“27 hours of love”: Children with disabilities, strippers and the politics of Chile's Teletón
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“27 hours of love”: Children with disabilities, strippers and the politics of Chile's Teletón

It’s that time of the year again, when Chileans start writing checks and making bank deposits in an act of solidarity for a good cause: children with disabilities.

On November 28-29, local TV stations in Chile will broadcast 27 hours of uninterrupted Teletón love; a campaign that seeks to raise money for children with motor disabilities. All of the earnings collected go to the 13 Institutes of Child Rehabilitation throughout the country.

The solidarity crusade began in 1978 and was chaired by Mario Kreutzberger, aka ‘Don Francisco,’ one of the most influential hosts in the history of Chilean TV thanks to the famous variety show “Sábado Gigante.” The Teletón saw its debut at a time where the rights of disabled persons weren’t even on the political radar — since then, it has raised tremendous awareness around this issue. Based on its success, the model was later replicated in other Latin American countries, including Mexico, Peru and Uruguay.

This year, the Chilean Teletón hopes to raise the equivalent of US$41.8 million.

Even though the event is regarded with esteem by millions of Chileans and the Teletón Foundation has done a lot for disabled children in the country, the media spectacle has lately come under fire due to its portrayal of disabled children, its “vulgar” midnight stripper/vedette show and the involvement of private enterprise.

“Subjects of charity”

Last month, the United Nations Committee on the Rights of Persons with Disabilities published a report that harshly criticized the Mexican version of Teletón. The report argued that the event promotes stereotypes of people with disabilities and showcases them as “subjects of charity,” rather than individuals with rights, and raised concerns that a significant part of state resources for rehabilitation of disabled persons are in the hands of a private companies such as Teletón.

Some in Chile say the original campaign is deserving of these same criticisms. In an October op-ed, Alejandro Hernández, president of the Chilean National Foundation for the Disabled (FND), said the Teletón is “the business deal of the century for some and the biggest violation of human rights of millions of Chilean citizens,” and added “Applauding the Teletón is celebrating the segregation and discrimination experienced by people with disabilities in our country.”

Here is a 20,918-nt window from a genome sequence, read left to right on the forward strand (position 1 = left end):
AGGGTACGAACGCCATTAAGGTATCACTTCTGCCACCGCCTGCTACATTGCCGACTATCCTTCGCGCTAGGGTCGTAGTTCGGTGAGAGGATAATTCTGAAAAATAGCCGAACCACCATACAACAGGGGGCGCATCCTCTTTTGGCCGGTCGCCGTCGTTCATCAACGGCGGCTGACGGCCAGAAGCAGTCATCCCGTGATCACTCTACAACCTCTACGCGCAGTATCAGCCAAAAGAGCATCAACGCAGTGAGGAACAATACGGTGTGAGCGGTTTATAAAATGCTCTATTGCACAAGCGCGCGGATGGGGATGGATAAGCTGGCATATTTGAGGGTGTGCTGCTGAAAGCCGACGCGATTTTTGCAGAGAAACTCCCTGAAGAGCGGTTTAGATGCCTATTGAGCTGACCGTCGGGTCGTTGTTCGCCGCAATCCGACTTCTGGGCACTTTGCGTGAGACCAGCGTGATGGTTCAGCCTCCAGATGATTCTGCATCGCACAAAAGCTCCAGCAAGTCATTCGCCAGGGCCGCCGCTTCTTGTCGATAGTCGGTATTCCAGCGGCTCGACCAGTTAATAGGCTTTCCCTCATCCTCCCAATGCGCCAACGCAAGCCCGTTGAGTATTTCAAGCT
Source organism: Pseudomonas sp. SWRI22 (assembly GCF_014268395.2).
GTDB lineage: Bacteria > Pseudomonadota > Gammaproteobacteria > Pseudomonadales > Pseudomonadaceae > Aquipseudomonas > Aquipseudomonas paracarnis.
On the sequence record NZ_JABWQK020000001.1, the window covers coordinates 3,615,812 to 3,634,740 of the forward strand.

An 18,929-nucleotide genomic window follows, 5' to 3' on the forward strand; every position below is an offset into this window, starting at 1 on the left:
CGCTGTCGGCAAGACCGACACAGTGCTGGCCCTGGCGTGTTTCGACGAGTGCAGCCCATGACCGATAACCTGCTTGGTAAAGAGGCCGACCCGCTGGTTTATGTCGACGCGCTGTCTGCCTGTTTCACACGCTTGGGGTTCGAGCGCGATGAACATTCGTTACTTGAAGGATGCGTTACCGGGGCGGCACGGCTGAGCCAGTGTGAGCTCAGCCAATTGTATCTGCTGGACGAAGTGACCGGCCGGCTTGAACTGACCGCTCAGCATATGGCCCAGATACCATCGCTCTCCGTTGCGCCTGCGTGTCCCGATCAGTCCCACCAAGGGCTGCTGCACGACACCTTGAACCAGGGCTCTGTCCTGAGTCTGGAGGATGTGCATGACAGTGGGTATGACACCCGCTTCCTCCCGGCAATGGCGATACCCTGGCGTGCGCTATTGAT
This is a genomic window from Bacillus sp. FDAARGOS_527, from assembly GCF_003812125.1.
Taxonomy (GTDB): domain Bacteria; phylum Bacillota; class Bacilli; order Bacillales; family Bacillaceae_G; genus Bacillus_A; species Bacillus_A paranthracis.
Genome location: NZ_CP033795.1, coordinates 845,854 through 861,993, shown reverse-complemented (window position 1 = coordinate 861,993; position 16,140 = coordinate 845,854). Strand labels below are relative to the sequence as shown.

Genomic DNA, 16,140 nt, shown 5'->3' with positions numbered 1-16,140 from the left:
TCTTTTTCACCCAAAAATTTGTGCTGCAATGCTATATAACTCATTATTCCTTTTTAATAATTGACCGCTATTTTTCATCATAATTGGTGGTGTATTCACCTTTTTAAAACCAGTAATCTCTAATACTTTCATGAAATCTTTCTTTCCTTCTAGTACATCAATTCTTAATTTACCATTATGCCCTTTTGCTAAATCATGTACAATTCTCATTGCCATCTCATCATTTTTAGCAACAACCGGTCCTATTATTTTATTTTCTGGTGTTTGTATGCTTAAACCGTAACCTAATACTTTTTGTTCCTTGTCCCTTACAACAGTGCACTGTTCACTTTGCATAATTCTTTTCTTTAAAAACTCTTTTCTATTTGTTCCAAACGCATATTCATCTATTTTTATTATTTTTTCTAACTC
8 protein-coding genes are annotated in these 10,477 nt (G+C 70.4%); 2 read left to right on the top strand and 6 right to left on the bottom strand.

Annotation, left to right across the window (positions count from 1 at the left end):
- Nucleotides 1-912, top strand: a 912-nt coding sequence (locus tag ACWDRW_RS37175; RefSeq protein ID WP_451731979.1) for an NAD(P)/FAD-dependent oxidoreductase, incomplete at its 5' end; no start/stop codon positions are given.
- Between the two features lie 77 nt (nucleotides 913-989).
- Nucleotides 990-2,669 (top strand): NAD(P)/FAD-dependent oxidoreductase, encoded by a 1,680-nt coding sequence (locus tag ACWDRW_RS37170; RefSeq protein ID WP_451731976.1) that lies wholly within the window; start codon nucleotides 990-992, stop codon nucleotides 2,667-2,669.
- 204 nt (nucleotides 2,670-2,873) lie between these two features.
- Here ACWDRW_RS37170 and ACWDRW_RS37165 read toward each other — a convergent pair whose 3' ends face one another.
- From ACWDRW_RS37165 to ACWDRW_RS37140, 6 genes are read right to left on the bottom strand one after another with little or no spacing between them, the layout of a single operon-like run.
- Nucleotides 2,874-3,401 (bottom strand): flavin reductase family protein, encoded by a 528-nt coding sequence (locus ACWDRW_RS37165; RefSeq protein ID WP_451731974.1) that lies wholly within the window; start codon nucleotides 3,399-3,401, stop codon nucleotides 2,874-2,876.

Just like the Mexican version, Chile’s Teletón is seen by many as a media spectacle that undermines the rights of the disabled children that participate in it. The infamous “symbol child” — the visible disabled face of each year’s campaign —  is an example of how the event portrays them as “objects of charity.” As Carolina Pérez, columnist for Radio Universidad de Chile and disabled person said on a radio show, “How will private enterprise give us a job if they see us as dramatic and charitable beings?”

The event raises questions about the state’s role in the rehabilitation of disabled children as it continues to outsource its responsibility to the private sector. The Teletón has also been criticized for “commodification,” due to the presence of sponsoring companies that use the event to increase sales and reduce their tax burden by participating in a nonprofit charity event. However, the sponsorship of major companies and brands does not necessarily translate into a concrete increase in the percentage of disabled persons in the working force, nor does it contribute to the strengthening of public policies that protect their rights.


The late night section of Teletón, the Vedettón, is essentially a contest of erotic dancing between famous Chilean and international vedettes. Though this portion of the show draws plenty of attention and high ratings, is also criticized for its use of erotic content and sexuality to raise awareness for children with disabilities.

“The fact that women and men strip in an erotic show on TV, in the name of children, is an abuse of children’s disabilities,” said lawyer and expert on disability and human rights Paulina Bravo in an interview with The Santiago Times.

Even Don Francisco has acknowledged that the last edition of the Vedettón was too raunchy and distorted the original meaning of the event, and said he hopes that this year’s segment will be “more dignified.”

“Don Corleone”

Teletón’s legendary host Don Francisco isn’t free of criticism, either. When asked if he received a percentage of the proceeds of the Teletón, Don Francisco said:

“In the years I’ve worked for Teletón I have never asked it for one cent, nor has the Teletón given me one cent. I’ve participated because I’ve wanted to and I’m proud to have participated.”

But singer Mike Patton, frontman of the band Faith No More, publicly implied that Don Francisco has relations with the mafia in the 2010 version of Teletón, when he kissed his hand and called him “Don Corleone.”

Whether these accusations are true or not, it seems realistic to assume that, given the current circumstances of the country, Teletón is an event that will not vanish anytime soon soon.